State Leadership Conference

Getting a clear, focused message about psychology out through the media can be a daunting task. Psychologists run the risk of oversimplifying the science. Reporters may overstate how broadly a small study’s findings apply to the population at large. But with the right preparation, psychologists can effectively talk to reporters about their science and practice experience or comment on psychologically relevant topics in the news, said a panel of media experts at a session of the State Leadership Conference.

Psychologists should avoid the technical jargon and statistical equations they’d use when talking about science with their peers and instead opt for simpler narratives, said Wayne Holden, PhD, a researcher and clinical psychologist and executive vice president of the surveying firm Social, Statistical and Environmental Sciences in Research Triangle Park, N.C. “Get rid of all the graphs and tell some stories,” Holden said.

The best stories are those that illustrate a psychological principle you’re describing using scenarios that readers can relate to. For example, Holden said, if you’re describing the plight of children’s mental health people aren’t going to respond as powerfully to numbers and data trends as they are to stories of children and families suffering and the reasons why.

Deborah Kotz, a science journalist who’s covered health topics for more than 20 years for the Boston Globe, U.S. News & World Report, Good Housekeeping, and other publications, agreed that psychological science is a rich source for compelling stories. “I very much rely on psychologists for my reporting,” she said.

If a reporter contacts you to discuss a psychology-related story, your first step is to find out what kind of story it’s going to be, Kotz said. If it’s a short news piece, think of ways to condense your message to just a couple of sentences. “Think in terms of sound bites,” she said. If the reporter is working on a larger feature, try to weave in historical information and expand on some of the more complex ideas.

Audiences will also want concrete statements about what the science says. That can be tricky for psychologists, Holden said, because psychologists are used to talking about implications in terms of “mights” and “coulds.”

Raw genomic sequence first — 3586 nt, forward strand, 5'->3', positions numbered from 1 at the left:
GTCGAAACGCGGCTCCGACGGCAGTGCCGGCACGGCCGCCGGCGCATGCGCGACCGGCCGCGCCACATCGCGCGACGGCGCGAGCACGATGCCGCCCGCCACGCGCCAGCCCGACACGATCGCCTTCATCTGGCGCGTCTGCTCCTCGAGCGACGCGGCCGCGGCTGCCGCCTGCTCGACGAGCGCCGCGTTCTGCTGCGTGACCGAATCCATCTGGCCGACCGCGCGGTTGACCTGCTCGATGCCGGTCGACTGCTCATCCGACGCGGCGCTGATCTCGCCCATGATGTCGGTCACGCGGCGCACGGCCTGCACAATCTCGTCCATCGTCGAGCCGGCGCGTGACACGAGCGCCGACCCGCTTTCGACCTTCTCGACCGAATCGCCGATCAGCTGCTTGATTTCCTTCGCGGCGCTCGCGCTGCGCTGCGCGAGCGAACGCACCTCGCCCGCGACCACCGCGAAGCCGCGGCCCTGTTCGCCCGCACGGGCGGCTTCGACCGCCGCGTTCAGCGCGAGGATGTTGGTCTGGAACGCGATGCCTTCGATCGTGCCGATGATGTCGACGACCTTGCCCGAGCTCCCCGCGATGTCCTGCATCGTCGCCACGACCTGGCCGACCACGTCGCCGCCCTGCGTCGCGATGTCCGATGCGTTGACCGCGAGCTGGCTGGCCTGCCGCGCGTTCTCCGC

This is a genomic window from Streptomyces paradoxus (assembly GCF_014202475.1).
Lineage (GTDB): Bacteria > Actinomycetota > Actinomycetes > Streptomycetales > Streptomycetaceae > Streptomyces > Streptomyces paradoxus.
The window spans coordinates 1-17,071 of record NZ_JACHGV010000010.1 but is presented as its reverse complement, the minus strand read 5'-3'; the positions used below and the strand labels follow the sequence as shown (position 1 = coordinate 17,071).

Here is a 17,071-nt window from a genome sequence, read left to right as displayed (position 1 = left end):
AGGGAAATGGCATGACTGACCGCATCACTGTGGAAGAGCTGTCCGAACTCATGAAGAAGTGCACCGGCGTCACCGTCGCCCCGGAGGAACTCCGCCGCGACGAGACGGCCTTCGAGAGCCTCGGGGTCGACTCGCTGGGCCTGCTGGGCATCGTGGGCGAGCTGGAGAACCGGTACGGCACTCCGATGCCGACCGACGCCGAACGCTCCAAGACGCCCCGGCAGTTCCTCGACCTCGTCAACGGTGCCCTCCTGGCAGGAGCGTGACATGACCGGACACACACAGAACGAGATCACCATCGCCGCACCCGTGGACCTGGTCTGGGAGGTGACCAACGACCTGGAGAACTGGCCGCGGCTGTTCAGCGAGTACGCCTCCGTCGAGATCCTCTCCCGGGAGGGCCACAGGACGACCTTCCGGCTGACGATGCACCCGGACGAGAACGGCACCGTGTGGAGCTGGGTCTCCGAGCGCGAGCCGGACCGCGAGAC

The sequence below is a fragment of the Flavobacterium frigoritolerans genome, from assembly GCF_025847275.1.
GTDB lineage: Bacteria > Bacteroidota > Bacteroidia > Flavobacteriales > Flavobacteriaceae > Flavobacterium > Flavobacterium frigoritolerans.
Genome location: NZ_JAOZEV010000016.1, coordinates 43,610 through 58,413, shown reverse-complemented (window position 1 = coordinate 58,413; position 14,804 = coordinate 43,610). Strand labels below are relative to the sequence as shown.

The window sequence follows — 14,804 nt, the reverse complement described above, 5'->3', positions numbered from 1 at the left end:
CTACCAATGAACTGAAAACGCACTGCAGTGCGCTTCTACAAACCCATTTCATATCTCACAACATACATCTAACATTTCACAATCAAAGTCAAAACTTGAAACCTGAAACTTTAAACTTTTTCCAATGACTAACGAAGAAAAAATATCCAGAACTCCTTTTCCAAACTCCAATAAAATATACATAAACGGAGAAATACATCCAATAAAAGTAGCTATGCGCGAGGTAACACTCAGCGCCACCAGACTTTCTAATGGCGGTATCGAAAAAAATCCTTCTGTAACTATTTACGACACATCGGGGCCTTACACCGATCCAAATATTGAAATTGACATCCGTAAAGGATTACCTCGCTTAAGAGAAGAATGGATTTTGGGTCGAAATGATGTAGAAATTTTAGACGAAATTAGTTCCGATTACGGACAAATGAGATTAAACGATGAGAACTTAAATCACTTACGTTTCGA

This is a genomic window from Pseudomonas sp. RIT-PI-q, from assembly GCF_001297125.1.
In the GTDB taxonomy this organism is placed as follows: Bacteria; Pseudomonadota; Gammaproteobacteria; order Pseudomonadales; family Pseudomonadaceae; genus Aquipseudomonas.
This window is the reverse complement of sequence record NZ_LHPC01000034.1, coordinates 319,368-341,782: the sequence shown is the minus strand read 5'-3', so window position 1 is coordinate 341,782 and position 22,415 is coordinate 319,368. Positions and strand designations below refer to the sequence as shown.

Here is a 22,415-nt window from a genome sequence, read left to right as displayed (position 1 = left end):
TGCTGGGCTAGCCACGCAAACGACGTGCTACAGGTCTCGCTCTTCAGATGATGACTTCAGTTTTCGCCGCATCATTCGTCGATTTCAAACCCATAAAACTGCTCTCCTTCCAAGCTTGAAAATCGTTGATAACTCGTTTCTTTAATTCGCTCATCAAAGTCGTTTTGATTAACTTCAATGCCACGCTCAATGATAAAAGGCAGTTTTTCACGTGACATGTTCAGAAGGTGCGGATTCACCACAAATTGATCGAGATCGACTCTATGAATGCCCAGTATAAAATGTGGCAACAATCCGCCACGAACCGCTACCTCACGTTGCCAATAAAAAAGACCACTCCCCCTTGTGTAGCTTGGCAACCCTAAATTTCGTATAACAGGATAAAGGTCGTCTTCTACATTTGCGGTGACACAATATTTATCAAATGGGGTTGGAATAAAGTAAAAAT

It’s tough to strike the right balance between maintaining objectivity and educating the readers on what the evidence suggests, he said, but it helps if you can think in terms of an overarching message you’d like to convey.

To help do that, psychologist Mary Alvord, PhD, APA public education coordinator for Maryland, created a mnemonic process called REPAC to “repackage” psychology for a mass media audience:

  • Responsive: Call or e-mail reporters back quickly.
  • Ethical: Don’t discuss your clients in any identifiable way and don’t step outside your expertise.
  • Prepare: Review the relevant research. If the reporter’s story is grounded in a specific research article by a different researcher, ask for a copy.
  • Accurate: Stay true to what the science says and don’t overstate the implications. Back up what you say with data.
  • Comprehensible: Avoid jargon and use easy-to-understand comparisons.

Alvord, who directs a clinical practice based in two offices in Rockville and Silver Spring, Md., and has spoken about stress and anxiety to publications such as The Washington Post and U.S. News & World Report, said the fear of speaking to the media or getting misquoted shouldn’t get in the way of the opportunity to bring psychology to those it might not reach otherwise.

“For us as psychologists, it’s such an opportunity to reach people beyond our own audience,” Alvord said.